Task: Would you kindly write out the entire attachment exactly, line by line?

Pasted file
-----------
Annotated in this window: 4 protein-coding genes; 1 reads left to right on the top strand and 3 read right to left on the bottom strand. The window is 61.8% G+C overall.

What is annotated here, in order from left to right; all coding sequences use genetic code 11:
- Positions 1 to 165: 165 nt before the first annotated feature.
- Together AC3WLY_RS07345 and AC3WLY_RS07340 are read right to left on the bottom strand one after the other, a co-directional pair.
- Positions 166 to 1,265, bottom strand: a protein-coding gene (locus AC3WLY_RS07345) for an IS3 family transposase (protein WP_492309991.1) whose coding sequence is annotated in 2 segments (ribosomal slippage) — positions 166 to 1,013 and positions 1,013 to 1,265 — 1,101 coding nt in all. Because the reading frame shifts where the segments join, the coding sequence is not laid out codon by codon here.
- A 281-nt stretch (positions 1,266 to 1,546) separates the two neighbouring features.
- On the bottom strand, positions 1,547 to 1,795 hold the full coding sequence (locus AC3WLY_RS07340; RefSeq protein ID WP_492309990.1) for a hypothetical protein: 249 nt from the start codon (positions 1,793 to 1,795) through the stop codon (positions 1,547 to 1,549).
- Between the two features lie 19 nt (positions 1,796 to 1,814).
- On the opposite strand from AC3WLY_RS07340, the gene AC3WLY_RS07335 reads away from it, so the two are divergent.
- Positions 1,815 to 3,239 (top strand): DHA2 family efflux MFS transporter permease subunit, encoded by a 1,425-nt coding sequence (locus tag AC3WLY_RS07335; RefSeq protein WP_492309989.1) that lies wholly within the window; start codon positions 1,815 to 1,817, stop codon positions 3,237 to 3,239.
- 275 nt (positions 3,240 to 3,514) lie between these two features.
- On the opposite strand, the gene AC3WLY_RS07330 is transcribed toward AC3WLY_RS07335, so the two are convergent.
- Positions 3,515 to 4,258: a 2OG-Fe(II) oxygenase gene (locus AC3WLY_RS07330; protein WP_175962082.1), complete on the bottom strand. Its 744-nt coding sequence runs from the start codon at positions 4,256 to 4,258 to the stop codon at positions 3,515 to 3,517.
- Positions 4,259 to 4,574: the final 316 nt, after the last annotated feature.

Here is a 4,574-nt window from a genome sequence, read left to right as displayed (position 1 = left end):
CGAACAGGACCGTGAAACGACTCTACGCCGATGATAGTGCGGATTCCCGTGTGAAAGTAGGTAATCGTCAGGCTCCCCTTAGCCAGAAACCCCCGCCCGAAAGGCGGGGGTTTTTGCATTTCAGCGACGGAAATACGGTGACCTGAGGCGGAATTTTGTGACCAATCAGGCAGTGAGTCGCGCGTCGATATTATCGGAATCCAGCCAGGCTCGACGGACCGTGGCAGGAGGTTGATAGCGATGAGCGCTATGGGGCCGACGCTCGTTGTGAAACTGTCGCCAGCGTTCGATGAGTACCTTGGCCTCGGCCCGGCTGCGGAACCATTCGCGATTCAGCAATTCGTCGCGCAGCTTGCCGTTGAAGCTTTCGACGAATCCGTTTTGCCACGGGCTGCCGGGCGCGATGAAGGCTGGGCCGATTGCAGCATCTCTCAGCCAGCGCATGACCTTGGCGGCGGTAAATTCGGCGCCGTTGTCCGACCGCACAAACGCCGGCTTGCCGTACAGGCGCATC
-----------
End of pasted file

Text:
Annotated in this window: 4 protein-coding genes; 1 reads left to right on the top strand and 3 read right to left on the bottom strand. The window is 61.8% G+C overall.

What is annotated here, in order from left to right; all coding sequences use genetic code 11:
- Positions 1 to 165: 165 nt before the first annotated feature.
- Together AC3WLY_RS07345 and AC3WLY_RS07340 are read right to left on the bottom strand one after the other, a co-directional pair.
- Positions 166 to 1,265, bottom strand: a protein-coding gene (locus AC3WLY_RS07345) for an IS3 family transposase (protein WP_492309991.1) whose coding sequence is annotated in 2 segments (ribosomal slippage) — positions 166 to 1,013 and positions 1,013 to 1,265 — 1,101 coding nt in all. Because the reading frame shifts where the segments join, the coding sequence is not laid out codon by codon here.
- A 281-nt stretch (positions 1,266 to 1,546) separates the two neighbouring features.
- On the bottom strand, positions 1,547 to 1,795 hold the full coding sequence (locus AC3WLY_RS07340; RefSeq protein ID WP_492309990.1) for a hypothetical protein: 249 nt from the start codon (positions 1,793 to 1,795) through the stop codon (positions 1,547 to 1,549).
- Between the two features lie 19 nt (positions 1,796 to 1,814).
- On the opposite strand from AC3WLY_RS07340, the gene AC3WLY_RS07335 reads away from it, so the two are divergent.
- Positions 1,815 to 3,239 (top strand): DHA2 family efflux MFS transporter permease subunit, encoded by a 1,425-nt coding sequence (locus tag AC3WLY_RS07335; RefSeq protein WP_492309989.1) that lies wholly within the window; start codon positions 1,815 to 1,817, stop codon positions 3,237 to 3,239.
- 275 nt (positions 3,240 to 3,514) lie between these two features.
- On the opposite strand, the gene AC3WLY_RS07330 is transcribed toward AC3WLY_RS07335, so the two are convergent.
- Positions 3,515 to 4,258: a 2OG-Fe(II) oxygenase gene (locus AC3WLY_RS07330; protein WP_175962082.1), complete on the bottom strand. Its 744-nt coding sequence runs from the start codon at positions 4,256 to 4,258 to the stop codon at positions 3,515 to 3,517.
- Positions 4,259 to 4,574: the final 316 nt, after the last annotated feature.

Here is a 4,574-nt window from a genome sequence, read left to right as displayed (position 1 = left end):
CGAACAGGACCGTGAAACGACTCTACGCCGATGATAGTGCGGATTCCCGTGTGAAAGTAGGTAATCGTCAGGCTCCCCTTAGCCAGAAACCCCCGCCCGAAAGGCGGGGGTTTTTGCATTTCAGCGACGGAAATACGGTGACCTGAGGCGGAATTTTGTGACCAATCAGGCAGTGAGTCGCGCGTCGATATTATCGGAATCCAGCCAGGCTCGACGGACCGTGGCAGGAGGTTGATAGCGATGAGCGCTATGGGGCCGACGCTCGTTGTGAAACTGTCGCCAGCGTTCGATGAGTACCTTGGCCTCGGCCCGGCTGCGGAACCATTCGCGATTCAGCAATTCGTCGCGCAGCTTGCCGTTGAAGCTTTCGACGAATCCGTTTTGCCACGGGCTGCCGGGCGCGATGAAGGCTGGGCCGATTGCAGCATCTCTCAGCCAGCGCATGACCTTGGCGGCGGTAAATTCGGCGCCGTTGTCCGACCGCACAAACGCCGGCTTGCCGTACAGGCGCATC